INTERNATIONAL Development secretary Priti Patel has resigned from government after the row over her rogue state visit to the Middle East intensified, with the shocking revelation that she’d visited the occupied lands with the Israel government.

Patel had been about to start a three-day trade visit with Liam Fox in Nairobi, but was ordered back to London yesterday morning in what was a chaotic day even by the the standards of Theresa May’s government.

She is the second minister in a week to resign, after Michael Fallon stood down in the parliamentary sex pest row last Thursday.

The letters between May and Patel left no doubt that after the embarrassment the young minister had caused the Tory leader she would have been pushed had she not jumped.

“Now that further details have come to light, it is right that you have decided to resign and adhere to the high standards of transparency and openness that you have advocated,” May said.

News first emerged last week that during a family holiday to Israel in August, Patel, in the company of wealthy Tory donor Lord Polak, had visited with some organisations to discuss government business.

Polak, who is the honorary president of the Conservative Friends of Israel, and the chairman of the advisory board of TWC Associates, whose clients include Israeli defence company, Elbit Systems, and Mobileye, an Israeli technology company, set up the meetings for Patel and sat in on most of them.

When Patel spoke to a newspaper last week she told them Johnson and the Foreign Office had known all about her trip in advance.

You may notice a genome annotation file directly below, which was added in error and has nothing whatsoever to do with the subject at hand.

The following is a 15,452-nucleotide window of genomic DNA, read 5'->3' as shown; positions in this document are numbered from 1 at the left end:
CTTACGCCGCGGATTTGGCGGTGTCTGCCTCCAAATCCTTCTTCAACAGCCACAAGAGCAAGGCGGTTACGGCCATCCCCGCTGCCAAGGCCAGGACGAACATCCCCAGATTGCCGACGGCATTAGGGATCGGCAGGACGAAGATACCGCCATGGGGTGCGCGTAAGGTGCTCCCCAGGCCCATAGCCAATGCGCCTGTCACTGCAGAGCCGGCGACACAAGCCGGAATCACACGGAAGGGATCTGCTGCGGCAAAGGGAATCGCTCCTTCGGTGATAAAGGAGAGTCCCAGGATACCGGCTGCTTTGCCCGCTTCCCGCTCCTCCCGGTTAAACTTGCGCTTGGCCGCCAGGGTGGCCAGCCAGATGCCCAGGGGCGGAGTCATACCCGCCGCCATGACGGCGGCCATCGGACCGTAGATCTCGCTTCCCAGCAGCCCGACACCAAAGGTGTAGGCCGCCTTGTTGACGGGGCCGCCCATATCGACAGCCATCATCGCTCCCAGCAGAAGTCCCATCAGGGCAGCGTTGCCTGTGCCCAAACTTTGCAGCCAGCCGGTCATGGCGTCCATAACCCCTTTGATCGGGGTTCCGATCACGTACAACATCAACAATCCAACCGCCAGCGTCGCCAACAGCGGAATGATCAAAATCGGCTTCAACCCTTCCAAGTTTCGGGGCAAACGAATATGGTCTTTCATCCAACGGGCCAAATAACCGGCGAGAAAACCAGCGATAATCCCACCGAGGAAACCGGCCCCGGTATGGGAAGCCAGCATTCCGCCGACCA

“Boris knew about the visit,” Patel said. “The point is that the Foreign Office did know about this, Boris knew about [the trip].”

But then on Monday, it transpired that the Foreign Office hadn’t known about the trip.

Patel released a statement admitting as much, though didn’t quite confess to having lied previously.

“In hindsight, I can see how my enthusiasm to engage in this way could be misread, and how meetings were set up and reported in a way which did not accord with the usual procedures. I am sorry for this and I apologise for it.”

The minister also revealed that she had been on 12 separate engagements with politicians and officials, including a meeting with Israeli prime minister Benjamin Netanyahu.

May’s spokesman told journalists that the first the Prime Minister knew about Patel’s meeting with Netanyahu was last Friday, some three months after it happened.

After Monday’s clarification, a No 10 spokesman tried to draw a veil over the whole affair: “The Prime Minister welcomes the secretary of state’s clarification about her trip to Israel and has accepted her apology for her handling of the matter.”

And then, on Tuesday, it turned out that Patel had asked her officials to look at giving British aid to the Israeli Defence Force for their work in the disputed Golan Heights. The first the Prime Minister heard of that was when the BBC’s Today programme reported it.

As Patel flew out to Africa on Tuesday, another newspaper reported two other meetings with senior Israelis that the minister hadn’t declared. There were also reports that she had visited the Golan Heights.

This is a diplomatic no-no for British politicians. The area is regarded as illegally occupied Syrian territory having been seized and occupied during the 1967 Six-Day War and annexed it in 1981, a move condemned by the UN Security Council.

Patel visited a field hospital, which has treated thousands of Syrians, mostly wounded rebel combatants, including al-Qaeda militants, as part of Israel’s “good neighbourhood” policy to create a bulwark against Iranian-backed forces in Syria.

Then, sensationally, the Jewish Chronicle claimed No 10 knew all about Patel’s meetings – though Downing Street denied that.

May now has to appoint a successor for Patel, which will bring its own challenges. The Essex MP was a prominent Brexiteer.